A number of respondents reported basing their clinical recommendations on whether patients under-went an anterior or posterior surgical approach. Whilst anatomically an anterior surgical approach may place people at greater risk of an anterior dislocation during hip extension and rotation movements, as opposed to a posterior approach which may increase the risk of dislocation during hip flexion and rotation, the evidence remains inconclusive . Nonetheless, this theoretical approach may warrant further study, particularly given the variability in surgical approach used in clinical practice .
There is also considerable uncertainty as to who could most benefit from hip precautions and equipment. As Tables 1 and 2 demonstrate, there was inconsistency as to whether people with cognitive impairment, or people regarded as ‘very fit’ should or should not be highlighted for these interventions due to their perceived greater risk of an adverse event. This inconsistency may be attributed to a lack of research in the field to support clinical decision-making. The only consistent finding was that hip equipment should be provided to people who have a functional limitation. Therefore in this instance, equipment is used as an intervention for functional inability rather than to reduce hip dislocation risks which may be perceived as a different perceptive on the prescription of these interventions.
We attempted to investigate the variability in duration in which patients are advised to use equipment or hip precautions. It was hypothesised that this may be related to surgeon instruction rather than variation in occupational therapy or physiotherapy practice. As demonstrated by this survey’s findings, surgeon pathway or protocol dictated clinical reasoning for 72 and 58 % of respondents in respect to movement restriction and equipment provision. When further analysed, there appeared no clear difference between those clinicians who reported different clinical reasoning (i.e. therapy protocol or clinicians assessment) compared to surgeon protocol for the duration or movement restriction or equipment provision. This may have been due to the relatively small number of responses for these alternative clinical reasoning approaches. Accordingly further investigation is warranted to better understand what factors inform rehabilitation and recovery pathways for people following THR. This would have a significant benefit when considering how to implement multidisciplinary rehabilitation changes for this setting.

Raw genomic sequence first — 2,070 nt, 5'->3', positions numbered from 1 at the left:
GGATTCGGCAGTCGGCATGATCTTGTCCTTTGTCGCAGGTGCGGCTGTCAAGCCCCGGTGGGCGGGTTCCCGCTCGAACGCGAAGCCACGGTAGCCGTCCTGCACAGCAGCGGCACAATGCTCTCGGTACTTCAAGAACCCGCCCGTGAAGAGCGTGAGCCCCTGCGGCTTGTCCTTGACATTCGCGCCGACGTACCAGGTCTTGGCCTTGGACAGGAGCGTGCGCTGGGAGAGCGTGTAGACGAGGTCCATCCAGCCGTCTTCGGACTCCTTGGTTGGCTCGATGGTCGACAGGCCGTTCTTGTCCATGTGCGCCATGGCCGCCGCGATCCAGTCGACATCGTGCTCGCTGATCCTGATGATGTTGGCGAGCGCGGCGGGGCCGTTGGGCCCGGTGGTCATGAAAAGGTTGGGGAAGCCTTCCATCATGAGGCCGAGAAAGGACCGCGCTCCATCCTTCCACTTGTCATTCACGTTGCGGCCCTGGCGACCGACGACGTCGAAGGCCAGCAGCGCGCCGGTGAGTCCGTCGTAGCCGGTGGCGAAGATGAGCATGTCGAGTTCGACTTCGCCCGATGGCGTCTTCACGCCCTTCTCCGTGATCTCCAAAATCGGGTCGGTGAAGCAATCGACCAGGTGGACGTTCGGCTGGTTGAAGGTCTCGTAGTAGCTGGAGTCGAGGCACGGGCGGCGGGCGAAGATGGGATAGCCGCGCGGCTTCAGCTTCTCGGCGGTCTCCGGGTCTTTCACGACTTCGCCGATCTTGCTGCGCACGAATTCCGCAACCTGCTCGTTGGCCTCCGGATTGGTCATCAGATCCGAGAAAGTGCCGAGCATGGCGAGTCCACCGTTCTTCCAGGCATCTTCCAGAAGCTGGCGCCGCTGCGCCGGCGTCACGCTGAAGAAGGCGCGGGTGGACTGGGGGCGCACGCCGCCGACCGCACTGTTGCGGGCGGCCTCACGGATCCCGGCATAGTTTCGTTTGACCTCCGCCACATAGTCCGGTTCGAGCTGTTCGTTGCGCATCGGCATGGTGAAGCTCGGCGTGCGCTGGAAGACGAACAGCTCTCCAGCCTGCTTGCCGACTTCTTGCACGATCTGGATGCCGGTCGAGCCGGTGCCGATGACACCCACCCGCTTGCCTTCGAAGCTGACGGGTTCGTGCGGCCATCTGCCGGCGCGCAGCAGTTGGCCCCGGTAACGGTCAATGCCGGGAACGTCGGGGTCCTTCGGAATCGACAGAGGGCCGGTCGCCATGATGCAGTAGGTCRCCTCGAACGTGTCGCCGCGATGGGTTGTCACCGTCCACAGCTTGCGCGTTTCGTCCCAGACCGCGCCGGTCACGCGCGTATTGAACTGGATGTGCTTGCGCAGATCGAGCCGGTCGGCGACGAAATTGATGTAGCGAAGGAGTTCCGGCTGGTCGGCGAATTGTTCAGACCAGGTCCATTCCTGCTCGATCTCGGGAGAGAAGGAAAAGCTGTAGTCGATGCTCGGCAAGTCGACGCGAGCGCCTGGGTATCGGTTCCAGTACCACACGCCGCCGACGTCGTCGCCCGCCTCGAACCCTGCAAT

There is considerable support for future research in this area amongst respondents. The identification of who could most benefit from the use or withdrawal of equipment and movement restriction is paramount. A current Cochrane review being undertaken by the research team which suggests that functional outcomes, including return to activities of daily living, gait progression and return to driving a car, may be higher for people who are not prescribed equipment or post-operative advice . This is re-iterated in Barnsley et al’s  review which concluded that hip precautions may slower return to activities, decrease patient satisfaction, have significant expense, whilst no reducing the rate of THR dislocation. Therefore clinical outcomes may be superior through the withdrawal rather than addition of these interventions. This may provide a further motivation for occupational therapists, physiotherapists, nurses and surgeons to re-evaluate their shared knowledge on the use of these interventions and to consider, as future research develops, whether these intervention are still valuable for these patients in the 21st century.